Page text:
would soon be rendered, should be
against us'; for it' .would necessitate
the sale of all that remained- to.ns,
and leave us little .better than beg
gars. It was our last stake, upon
which all our hopes and confidence
had- gradually . concentrated;: and if
that were lost we bad nothing more
to lose—nothing but blank despair to
encounter, which we durst not antici=
pate. ..
The lawyer, who, at the time, con
ducted our suit; was an old friend of
nay fatber's—saccesiful, rich, inde
pendent, and surly ; and as he had .
undertaken the case more from
friendly than pecuniary - motives, did
not attempt .'to disguise. the truth
and probabilities from me. But
coulduot look forward: to anything
but triumph, and chose rather to re-,
gard discouragingtoneawone of
the mearis.he employad to enhance
the value of:his services in: achieving*
success: lie Was a good Mali' at
heart, that 'old -lairyeri and his pene
tration was - - wonderfull; but- he was•
not'apt to spoil iris nredicine by , over
sweetening i.t, and iny'panapered pal
ate rebelled not a- little' againit its'
disgusting... but 'Wholesome bitter
Iliad a long. hunt after• an. iinpor-7
taut, female w i itness, whom -I found,
at lasOn a garret, dying of consump
tion., Aind whpm should. Itrftud,, sit
ting like" a ministering angel at.her
bedside, but the beautiful black eyed
lady whom I had: lately: met, the
companion of the little orphan girl 1"
"It is in such places as, this, where
a good angel is most needed, and not
in the circles of gayety and fashion,
that I must seek you, I see," exclaim
ed I gazing upon her with irrepressi
ble •admiration.
The lady bjushecf deeply;; apd,, as
soon as she had re-covered. frorn. her
momentary confusion; observed quiet
ly, that she was simply performing a
duty to which an old - friend ofler
mother's was fully entitled.
While obtaining the deposition of
her patient I. had several opportAni
ties of conversing with this-excellent
beauty; and her - modest elegance
and graceful ease captivated- my
One evening I was permitted to
accompany her in search Of , a con
veyance.; and, as I bad resolved to sentiments freely. to her
on the first available occadion, I was,
as is usual in such cases, much ern
barrassed when it presented itself
"Your patient is dying; I fear."
"She is conscious of the _approach
of deliverance ; and such she regards
, tr*
,Vlie, you fdl:in
Smoothing her path to the grave."
"Do not flatter me, sir. It is but
little lean do and flattery seems to
me to Flake that little nothing."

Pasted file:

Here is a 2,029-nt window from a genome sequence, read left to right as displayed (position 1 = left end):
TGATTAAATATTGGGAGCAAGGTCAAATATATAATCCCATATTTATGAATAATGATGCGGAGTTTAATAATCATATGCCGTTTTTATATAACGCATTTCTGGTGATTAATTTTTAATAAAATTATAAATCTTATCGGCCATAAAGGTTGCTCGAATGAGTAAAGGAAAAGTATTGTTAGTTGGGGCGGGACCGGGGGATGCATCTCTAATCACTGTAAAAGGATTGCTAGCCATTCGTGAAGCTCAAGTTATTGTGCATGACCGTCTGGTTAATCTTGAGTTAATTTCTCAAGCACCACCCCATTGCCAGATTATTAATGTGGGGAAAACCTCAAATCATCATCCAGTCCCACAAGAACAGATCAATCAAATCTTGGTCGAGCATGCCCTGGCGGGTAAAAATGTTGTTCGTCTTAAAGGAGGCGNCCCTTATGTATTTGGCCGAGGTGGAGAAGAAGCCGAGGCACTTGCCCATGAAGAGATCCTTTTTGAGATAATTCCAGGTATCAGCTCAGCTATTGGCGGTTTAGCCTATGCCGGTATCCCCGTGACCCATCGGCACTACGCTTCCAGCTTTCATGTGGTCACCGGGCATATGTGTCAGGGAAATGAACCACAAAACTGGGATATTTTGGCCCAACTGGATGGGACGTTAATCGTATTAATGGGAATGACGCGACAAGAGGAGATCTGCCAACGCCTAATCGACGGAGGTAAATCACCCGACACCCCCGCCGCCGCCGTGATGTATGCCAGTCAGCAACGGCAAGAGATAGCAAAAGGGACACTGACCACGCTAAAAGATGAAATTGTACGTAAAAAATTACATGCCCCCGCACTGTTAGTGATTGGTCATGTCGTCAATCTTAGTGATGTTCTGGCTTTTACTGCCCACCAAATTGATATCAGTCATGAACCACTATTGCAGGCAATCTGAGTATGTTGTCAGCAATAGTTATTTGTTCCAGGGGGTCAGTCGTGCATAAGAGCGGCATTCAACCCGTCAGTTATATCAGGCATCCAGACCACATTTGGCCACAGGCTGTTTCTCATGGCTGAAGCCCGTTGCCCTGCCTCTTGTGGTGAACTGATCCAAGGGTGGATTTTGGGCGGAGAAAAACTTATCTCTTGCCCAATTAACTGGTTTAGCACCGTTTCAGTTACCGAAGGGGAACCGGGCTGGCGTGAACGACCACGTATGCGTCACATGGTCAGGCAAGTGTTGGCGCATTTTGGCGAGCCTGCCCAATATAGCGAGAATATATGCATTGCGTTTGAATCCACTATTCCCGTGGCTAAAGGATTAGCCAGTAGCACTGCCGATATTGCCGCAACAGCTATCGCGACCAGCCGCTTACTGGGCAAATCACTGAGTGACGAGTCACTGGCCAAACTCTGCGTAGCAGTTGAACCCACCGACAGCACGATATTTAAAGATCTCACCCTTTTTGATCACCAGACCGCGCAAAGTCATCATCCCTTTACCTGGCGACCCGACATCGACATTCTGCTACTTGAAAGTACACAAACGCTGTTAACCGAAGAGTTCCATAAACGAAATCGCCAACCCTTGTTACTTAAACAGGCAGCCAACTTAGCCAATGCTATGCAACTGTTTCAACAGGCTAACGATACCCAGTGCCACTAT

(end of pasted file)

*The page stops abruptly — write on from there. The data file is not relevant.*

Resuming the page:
"I assure yowl express my admi
ration inmost stinted terms ; were I
to tell you all I think and feel I
might indeed surprise you."
"Then let me entreat you for your
forbearance." -
"It is unkind, not to say barsh r in
you to forbid tlic utterances -of a
heart so sincere and full as mine."
"It is my -kindness, my considera
tion, for you, that induce me to ebeck
this excessive language because
know you will repent it."
• "impossible I not only admire
you: more than any being Lever saw,
but I feel: that.yeu are worthy of my
worship, and that I love you."
',Say- .
, say- -no m0re,..1-entreat: If -you
kneiv who and what I arn,you Would
cenfess the folly 'of which are
You-tell me you are unfor
tunate and unhappy ;-I • pity you—
but there is a gulf between us„.and
you would - only render yourself more
wretehed by attempting 'blindly-and
rashly to cross it."
"Are you, married r
"Do not ask. Here let our ac
quaintance cease. You have no
• more occasion to visit my patient ;
and you surely-would not -deprive
her of the presence of her last re
maining friend,•as you-will do' if you
persist in intruding upon her. Here
, then let us part and forever."
_She stopped a cab;- allowing me-to
_help her into it, and left me in my
mystery and glooin. She had cross
ed my dark path like a heavenly ap
paration, and her disappearance ren
dered everything about me hopeless
and dreary as despair.
The treacherous law, after having
-lured us. on to ruin, decided against
our claim's, and extorted. the last
remnant of our property to pay its
costs. To communicate this fact to
my mother, would have been like. in
flieting her death blow,. and after
meditating long upon the subject, I
found' myself unequal to the painful
task ; I went once more to our old
lawyer to ascertain whether there
was no possibility of compromising
the matter, so as to postpone the evil
day, and leave my mother awhile in
possession of her home and com
I met a lady descending thastairs;
who had just come out of his office,
whose physiognomy was of that un
usually repulsive character which irn-.
prints itself indellibly on_ the meino
ry, and ever after, in dreams and
reveries, in sleep and in:wakefulness,
rises from time to time to our mental
vissidn with horrible distinctness ;
shocking us with the. fullest sense of
the dread ugliness of.human -malfor
mation- I thought 'of the wonder
ful contrast between this . creature
and the delicate- beauty i loved in .
vain. • - •